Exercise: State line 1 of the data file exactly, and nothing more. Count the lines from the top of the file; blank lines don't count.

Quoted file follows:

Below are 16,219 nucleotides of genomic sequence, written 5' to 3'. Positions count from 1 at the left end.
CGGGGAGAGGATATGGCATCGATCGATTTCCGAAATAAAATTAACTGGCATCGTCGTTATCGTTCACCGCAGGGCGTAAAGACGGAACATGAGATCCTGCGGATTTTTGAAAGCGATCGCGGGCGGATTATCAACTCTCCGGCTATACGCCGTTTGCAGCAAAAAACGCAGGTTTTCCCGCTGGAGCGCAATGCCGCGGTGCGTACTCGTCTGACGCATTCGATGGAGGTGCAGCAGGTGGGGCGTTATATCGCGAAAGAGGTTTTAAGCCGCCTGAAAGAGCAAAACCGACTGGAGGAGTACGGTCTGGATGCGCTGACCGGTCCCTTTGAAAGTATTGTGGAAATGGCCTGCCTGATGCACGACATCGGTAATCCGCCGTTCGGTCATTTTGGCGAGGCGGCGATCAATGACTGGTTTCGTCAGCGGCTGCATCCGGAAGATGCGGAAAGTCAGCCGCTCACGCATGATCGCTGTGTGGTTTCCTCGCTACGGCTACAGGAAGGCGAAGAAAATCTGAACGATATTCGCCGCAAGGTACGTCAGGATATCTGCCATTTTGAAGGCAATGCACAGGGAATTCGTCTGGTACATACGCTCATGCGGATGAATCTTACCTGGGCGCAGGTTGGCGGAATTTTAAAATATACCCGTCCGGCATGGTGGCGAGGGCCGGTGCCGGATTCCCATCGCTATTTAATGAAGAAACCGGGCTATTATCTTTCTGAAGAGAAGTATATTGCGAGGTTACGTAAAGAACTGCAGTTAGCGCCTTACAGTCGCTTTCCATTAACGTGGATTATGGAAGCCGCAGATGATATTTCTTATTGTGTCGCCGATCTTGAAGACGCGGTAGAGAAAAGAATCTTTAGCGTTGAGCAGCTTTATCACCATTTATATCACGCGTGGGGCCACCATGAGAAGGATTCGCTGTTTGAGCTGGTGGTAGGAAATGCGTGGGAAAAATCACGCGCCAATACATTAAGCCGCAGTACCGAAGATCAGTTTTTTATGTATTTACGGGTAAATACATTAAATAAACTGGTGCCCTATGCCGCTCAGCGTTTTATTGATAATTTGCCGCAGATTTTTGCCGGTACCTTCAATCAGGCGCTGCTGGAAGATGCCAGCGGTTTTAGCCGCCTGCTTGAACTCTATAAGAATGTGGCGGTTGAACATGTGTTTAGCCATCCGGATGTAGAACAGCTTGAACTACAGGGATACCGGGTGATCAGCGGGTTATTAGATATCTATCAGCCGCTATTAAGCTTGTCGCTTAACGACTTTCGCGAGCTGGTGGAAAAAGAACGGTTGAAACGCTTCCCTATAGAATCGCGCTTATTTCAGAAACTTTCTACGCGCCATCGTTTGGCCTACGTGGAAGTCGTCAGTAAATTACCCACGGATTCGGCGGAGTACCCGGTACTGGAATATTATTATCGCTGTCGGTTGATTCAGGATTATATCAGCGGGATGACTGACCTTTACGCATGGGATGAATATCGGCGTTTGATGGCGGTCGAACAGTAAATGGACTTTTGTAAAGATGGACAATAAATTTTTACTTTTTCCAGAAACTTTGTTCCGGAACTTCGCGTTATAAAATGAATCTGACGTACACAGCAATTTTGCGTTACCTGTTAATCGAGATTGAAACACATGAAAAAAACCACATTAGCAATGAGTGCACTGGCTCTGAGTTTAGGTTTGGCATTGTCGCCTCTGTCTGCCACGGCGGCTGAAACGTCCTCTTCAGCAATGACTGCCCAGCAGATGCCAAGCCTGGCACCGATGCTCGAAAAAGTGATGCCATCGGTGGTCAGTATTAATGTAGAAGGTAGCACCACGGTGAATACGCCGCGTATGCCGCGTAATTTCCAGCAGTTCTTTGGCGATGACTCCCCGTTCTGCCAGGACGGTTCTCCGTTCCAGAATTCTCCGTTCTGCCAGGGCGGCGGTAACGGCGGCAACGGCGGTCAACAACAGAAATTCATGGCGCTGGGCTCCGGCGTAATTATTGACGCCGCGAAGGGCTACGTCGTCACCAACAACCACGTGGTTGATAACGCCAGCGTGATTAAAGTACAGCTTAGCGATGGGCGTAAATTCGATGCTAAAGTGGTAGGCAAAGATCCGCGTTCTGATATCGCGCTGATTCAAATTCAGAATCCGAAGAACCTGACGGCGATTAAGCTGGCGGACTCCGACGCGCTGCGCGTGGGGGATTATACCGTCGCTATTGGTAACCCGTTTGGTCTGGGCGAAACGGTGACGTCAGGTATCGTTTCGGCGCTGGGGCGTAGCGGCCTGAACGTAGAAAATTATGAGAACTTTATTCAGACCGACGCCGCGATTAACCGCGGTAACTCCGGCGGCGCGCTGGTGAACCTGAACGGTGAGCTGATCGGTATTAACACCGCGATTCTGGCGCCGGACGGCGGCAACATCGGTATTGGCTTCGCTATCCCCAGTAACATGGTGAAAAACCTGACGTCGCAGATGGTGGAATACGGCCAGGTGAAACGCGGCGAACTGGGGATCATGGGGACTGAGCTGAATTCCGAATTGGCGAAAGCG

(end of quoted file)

Below are 16,219 nucleotides of genomic sequence, written 5' to 3'. Positions count from 1 at the left end.